For 3-years old through School-Aged Children
Dear Parents & Caregivers,
In coming to this website, you’re likely seeking help for your child. Perhaps you’ve noticed an abrupt change in your child, or maybe this is something that’s been building for a long time. You may know the underlying cause of the change—family dynamics, school pressure, or trauma. Or your child may have been feeling anxious or depressed for a long time, and has lately become increasingly overwhelmed, shut down, or out of control. They may be highly sensitive and intuitive and feel overwhelmed by the flood of information they are receiving.
I know you’ve been working hard to help your child succeed and grow. Parenting is hard work! You may have gotten advice from a doctor or teachers, and have tried their suggested strategies. But you’ve seen that your child or teen needs something different in order to thrive.
Wanting to help and not knowing how to help can feel frustrating and overwhelming. I’m here to tell you that you’re not alone, and that there is hope and there is help for your child.
Children naturally want to grow and to be empowered. They have an innate desire to learn how to manage their emotions and behaviors for themselves. It’s part of their developmental work as children. Therapy gives your child the tools and insights needed to develop empathy, embodiment, self-awareness, and adaptability. It allows your child to more fully access their authentic self—which is the key to positive change.
I know from personal experience that it can be hard to ask for help. Taking this step for your child—as a loving advocate for your child—is a sign of your strength as parents. You are the most important member of your child’s support team, and I want you to know that I’ll engage you throughout this process.
Below you'll find more information about play therapy. I have primarily been working with children using an intensive treatment model, so please do make sure to read about that format as well.
Thank you for trusting me to partner with you in this journey. I look forward to connecting with you and your child.
About Play Therapy
Are you concerned about your young child’s behaviors or emotions?
Perhaps you’ve noticed an abrupt change in your child, or maybe this is something that’s been building for a long time. You may know the underlying cause of the change—family dynamics, school pressure, or trauma. Or your child may have been feeling anxious or depressed for a long time, and has lately become increasingly overwhelmed, shut down, or out of control.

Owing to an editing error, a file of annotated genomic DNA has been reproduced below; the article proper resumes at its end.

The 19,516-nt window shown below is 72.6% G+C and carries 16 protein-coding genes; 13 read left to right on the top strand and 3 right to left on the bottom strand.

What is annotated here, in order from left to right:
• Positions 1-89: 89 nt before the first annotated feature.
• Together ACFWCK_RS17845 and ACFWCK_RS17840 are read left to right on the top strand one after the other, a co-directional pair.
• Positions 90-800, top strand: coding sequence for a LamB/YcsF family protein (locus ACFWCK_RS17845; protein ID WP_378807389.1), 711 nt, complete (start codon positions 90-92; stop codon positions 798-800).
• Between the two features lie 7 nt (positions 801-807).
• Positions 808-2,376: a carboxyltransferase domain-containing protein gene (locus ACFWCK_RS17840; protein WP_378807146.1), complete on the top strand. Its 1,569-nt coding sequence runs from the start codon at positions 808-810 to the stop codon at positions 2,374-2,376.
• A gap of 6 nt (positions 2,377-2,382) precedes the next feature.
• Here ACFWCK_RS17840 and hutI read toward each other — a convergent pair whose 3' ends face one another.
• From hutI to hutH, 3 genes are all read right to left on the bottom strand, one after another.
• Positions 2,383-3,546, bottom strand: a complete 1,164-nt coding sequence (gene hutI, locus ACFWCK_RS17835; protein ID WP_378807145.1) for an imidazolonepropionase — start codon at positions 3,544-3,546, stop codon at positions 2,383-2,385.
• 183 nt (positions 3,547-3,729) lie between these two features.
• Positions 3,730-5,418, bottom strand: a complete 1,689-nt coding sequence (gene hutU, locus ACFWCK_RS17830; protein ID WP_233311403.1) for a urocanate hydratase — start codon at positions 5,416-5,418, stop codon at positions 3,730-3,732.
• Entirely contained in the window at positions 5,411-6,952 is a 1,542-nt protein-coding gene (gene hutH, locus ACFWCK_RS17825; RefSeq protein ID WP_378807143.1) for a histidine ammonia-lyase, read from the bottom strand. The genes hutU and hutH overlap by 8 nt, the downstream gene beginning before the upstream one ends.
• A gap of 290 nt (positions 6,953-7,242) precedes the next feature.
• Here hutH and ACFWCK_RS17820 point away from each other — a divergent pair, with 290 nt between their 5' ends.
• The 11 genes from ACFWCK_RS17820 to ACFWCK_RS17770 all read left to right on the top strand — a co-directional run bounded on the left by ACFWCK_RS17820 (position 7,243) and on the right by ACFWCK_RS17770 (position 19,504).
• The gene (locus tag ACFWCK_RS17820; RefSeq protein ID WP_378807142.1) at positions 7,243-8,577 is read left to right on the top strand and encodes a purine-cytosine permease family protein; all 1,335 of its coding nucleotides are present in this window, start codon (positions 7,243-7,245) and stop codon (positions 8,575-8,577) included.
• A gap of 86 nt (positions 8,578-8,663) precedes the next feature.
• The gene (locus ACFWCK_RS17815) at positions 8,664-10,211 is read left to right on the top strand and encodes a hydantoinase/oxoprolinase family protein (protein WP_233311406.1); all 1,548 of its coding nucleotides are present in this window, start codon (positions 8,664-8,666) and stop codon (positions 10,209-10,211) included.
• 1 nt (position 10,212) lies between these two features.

When children don’t know how to cope with a challenge, they feel upset—a natural human reaction—which can show itself in the form of a meltdown, anxiety, or a physical outburst. For some children, symptoms may not be as apparent. When distressed, they may repeatedly strive towards perfection, obedience, or conformity. They may seem disinterested in the world around them or activities, yet they’re doing enough to get by. During these times, it’s easy to forget that children are working hard to navigate through a complex world, and they’re making their best efforts. But sometimes they need help.
You know your child, and you know when your child is struggling. Signs of struggle are different for each child, but could include any of the following:
Fighting with peers or family
Avoiding school or social situations
Fear or anxiety about the future
Striving for perfection, obedience or conformity
Stomachaches, headaches, or other body-based complaints
Self-harm, such as head banging, scratching, or cutting
You want to help your child through these struggles, and you’ve tried everything you can think of, everything you’ve read about, and everything that’s been suggested by your child’s teachers, coaches, or doctors. You’re at a point where you need a new strategy.
I hear your concerns, and I’m here for you and your child.
I’ve worked with young children for over a decade. In that time I’ve found that what children really need to overcome challenge is a mix of mindfulness, coping skills, and authenticity—getting in touch with one’s true self. Confidence is also key, as when children believe that they can handle a challenge, they’re better able to navigate through it.
So how can we teach mindfulness, coping skills, and authenticity to young children—even as young as two years old?
Play is the language of children.
It’s how they naturally learn about themselves and the world around them. Play is how children build relationships, develop their brains, and explore life's challenges.
Play therapy meets children at their developmental level. It helps them to learn in ways that they can understand and embrace. It gives them a more comfortable way to express themselves when words aren’t easily shared.